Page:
May 25, 2024

A former Conestoga College student from the Cook I (Apprenticeship) program has been named one of 12 competitors on the Food Network’s Top Chef Canada.

Wallace Wong, also known as the Six Pack Chef, graduated in 2011 and appeared for the first time on Food Network when he won a Season 2 episode of Chopped Canada in 2015. Since then, he also finished as one of the 10 finalists of Bake It Possible in 2017.

According to Wong, the public can expect the same chef he was on Chopped Canada.

“It’s the same mindset and strategy, which is be myself, cook how I like to cook, have fun and make delicious food,” said the chef.

Even though Wong has worked at some of the best restaurants in the world, such as NOMA, Alinea, Langdon Hall and opened Momofuku Shoto, being on Top Chef Canada still feels like a dream — a really crazy one.

Wallace Wong said the best part about his job is that he is doing something that he loves. Photo courtesy of Wallace Wong/ All photo credits go to Food Network Canada.

“It’s just beginning and there’s so many emotions running through my head,” said Wong. “It’s also an honour because these are the best chefs in the entire country. To be able to battle it out against them, while not working in a restaurant for so long, it’s daunting, but I love a challenge.”

Wong was just finishing a business administration program at the Wilfrid Laurier University when he started to go to Conestoga.

“I found I really missed cooking and watched way too much Food Network and read cookbooks over my business books. So, I took a walk to Conestoga and peeked into some classroom,” explained Wong. “A professor came out and said, ‘Shouldn’t you be in class?’ I then told her I wasn’t a student, so we did a tour. I left and, the next day, signed up. With that said, the next semester I started my second year at Laurier for business while starting my first year at Conestoga for culinary.”

Wong’s former instructor at Conestoga, Phillipe Saraiva, explained what makes the Six Pack Chef different from other students.

“Wallace is a very driven person. . . a young lad who, when he grabs onto something, just doesn’t let go,” said Saraiva. “You know that he’s driven when he can do two courses at the same time. And on top of that, during that period that he was here, he was also already competing for Skills Ontario. He wanted to really compete.”

According to the chef, the college helped him really explore new horizons outside of the school’s curriculum in terms of events and competitions, being really supportive of him in his extracurricular projects.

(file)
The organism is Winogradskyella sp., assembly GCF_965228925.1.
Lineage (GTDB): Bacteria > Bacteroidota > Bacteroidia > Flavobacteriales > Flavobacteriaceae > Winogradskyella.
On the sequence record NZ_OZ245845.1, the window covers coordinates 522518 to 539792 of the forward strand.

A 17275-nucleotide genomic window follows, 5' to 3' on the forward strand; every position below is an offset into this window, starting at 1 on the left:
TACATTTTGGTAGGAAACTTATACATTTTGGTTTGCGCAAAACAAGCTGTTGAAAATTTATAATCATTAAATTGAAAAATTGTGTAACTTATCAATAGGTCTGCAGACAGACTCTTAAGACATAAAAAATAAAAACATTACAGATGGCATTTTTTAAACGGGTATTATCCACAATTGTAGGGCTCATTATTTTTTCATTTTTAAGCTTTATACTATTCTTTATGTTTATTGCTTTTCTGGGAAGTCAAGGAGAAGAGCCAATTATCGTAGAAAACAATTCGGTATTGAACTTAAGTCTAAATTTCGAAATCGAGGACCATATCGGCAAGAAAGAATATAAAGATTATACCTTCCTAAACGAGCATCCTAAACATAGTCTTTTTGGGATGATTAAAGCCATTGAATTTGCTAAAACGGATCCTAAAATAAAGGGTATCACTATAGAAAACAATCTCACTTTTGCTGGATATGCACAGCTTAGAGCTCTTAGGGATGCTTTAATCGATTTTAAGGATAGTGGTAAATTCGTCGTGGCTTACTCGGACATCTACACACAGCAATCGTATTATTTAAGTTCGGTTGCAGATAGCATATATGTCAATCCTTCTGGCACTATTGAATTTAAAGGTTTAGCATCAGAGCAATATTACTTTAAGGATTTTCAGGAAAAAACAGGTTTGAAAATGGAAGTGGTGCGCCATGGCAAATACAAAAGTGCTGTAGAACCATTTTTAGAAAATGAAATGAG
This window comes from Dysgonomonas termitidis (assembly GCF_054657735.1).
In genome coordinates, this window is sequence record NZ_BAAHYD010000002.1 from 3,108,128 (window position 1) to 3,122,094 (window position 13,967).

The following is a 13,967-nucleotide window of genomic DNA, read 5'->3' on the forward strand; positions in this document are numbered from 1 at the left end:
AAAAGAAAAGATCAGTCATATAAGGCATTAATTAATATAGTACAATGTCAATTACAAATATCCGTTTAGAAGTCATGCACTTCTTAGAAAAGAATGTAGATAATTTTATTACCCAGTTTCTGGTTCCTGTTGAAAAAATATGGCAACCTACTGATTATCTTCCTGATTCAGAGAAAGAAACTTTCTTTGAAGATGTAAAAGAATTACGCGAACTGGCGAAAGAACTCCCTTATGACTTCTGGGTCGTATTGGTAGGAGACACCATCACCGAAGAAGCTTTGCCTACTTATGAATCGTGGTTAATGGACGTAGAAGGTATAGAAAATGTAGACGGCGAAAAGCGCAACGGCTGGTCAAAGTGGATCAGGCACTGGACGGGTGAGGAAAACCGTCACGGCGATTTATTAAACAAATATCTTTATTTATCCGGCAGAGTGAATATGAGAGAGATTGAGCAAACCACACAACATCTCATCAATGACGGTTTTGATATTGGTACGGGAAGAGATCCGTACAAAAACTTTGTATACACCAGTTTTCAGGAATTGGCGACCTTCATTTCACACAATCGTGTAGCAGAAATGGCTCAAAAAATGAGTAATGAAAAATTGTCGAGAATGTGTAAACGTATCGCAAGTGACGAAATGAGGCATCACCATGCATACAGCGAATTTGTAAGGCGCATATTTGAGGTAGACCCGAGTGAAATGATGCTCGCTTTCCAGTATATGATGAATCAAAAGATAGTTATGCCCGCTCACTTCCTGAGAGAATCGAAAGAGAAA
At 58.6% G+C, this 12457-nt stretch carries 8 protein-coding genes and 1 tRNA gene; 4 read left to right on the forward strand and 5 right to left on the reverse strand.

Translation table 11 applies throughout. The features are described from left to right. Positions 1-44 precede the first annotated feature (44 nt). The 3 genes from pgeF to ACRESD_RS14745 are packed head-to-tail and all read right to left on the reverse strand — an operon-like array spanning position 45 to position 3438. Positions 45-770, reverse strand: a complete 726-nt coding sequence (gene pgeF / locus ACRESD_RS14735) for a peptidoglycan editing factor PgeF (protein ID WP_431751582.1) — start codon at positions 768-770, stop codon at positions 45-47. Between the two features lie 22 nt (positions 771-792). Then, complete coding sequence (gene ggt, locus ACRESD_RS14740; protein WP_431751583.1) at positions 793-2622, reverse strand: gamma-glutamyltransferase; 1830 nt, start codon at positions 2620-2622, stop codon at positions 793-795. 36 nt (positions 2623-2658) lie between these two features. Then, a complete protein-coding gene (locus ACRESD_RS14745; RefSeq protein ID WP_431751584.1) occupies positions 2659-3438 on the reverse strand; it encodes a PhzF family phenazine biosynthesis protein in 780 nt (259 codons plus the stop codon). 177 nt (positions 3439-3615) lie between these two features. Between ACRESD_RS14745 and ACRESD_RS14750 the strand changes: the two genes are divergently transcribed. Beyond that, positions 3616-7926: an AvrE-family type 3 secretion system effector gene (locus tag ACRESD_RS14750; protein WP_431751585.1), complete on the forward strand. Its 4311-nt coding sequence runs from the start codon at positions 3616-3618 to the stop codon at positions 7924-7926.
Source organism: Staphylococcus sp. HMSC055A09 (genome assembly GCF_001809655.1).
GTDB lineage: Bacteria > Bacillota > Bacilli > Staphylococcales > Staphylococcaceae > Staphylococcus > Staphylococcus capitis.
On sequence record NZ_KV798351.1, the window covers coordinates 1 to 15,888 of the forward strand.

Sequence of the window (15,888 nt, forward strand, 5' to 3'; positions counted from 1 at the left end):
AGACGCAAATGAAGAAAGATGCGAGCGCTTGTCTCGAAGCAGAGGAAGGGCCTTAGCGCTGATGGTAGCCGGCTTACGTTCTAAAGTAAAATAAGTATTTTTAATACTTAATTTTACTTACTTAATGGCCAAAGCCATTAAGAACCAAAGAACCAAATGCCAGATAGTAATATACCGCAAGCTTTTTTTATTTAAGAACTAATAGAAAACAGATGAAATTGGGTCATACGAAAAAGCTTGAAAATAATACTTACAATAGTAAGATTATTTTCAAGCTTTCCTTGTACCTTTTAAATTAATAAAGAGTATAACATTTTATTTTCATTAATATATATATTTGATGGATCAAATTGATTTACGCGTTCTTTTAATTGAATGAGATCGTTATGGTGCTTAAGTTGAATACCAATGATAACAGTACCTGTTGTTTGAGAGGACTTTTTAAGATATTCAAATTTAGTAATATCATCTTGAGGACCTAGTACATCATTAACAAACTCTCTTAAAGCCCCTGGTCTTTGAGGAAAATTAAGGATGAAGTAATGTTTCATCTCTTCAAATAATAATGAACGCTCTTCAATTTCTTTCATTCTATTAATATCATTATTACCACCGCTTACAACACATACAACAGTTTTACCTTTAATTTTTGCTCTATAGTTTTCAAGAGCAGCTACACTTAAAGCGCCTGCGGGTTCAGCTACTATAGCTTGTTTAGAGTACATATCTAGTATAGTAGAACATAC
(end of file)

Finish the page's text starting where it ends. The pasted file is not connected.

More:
Wong also has plans for the $100,000 prize, in case he wins the competition.

“It’s definitely getting invested into Six Pack Chef,” mentioned Wong. “I will also love to take some and celebrate with friends and family. You can bet there will be food!”

Six Pack Chef started as a nickname, but became nothing less than the chef’s personal brand.

“This all started when I was doing bodybuilding competitions while I was still cooking. Nicknames were given to me, like Muscle Chef or Fit Chef,” he explained. “I took those and put my spin on it, making it more streamlined and, thus, Six Pack Chef. It’s now became my personal brand and represents everything I stand for, which is eat good, look good and live great!”

Even though most people know Wong for being a strong, versatile chef with a love for challenges, he also had to struggle with cancer at a young age.

“I will be 12 years cancer-free this July! It affected everything because it was cancer that made me learn to cherish life and to try to live it to its fullest,” explained Wong.

Saraiva, proud of Wong’s ability to overcome, said that the competitor’s best feature is his willingness to support other people.

“What makes me the most proud is his ability to first help everybody else,” said the instructor. “He is is somebody that I call and he comes here to talk to the students. He’s very altruistic in telling people, ‘It is up to you. You can do anything you want. You just have to put in the work.’”

For aspiring chefs, Wong’s advice is to not be afraid to offer free service, since it is rarely turned down.

“My advice is don’t be afraid to try and taste everything. I don’t just mean with food, but to go and try different careers as a chef, different cuisines, different avenues,” said Wong. “To be a chef doesn’t mean being in the kitchen every day in a restaurant. I also would tell them that if there’s someone, something, a restaurant or a dish you really want to learn or it excites you, do everything you can to try to learn.”

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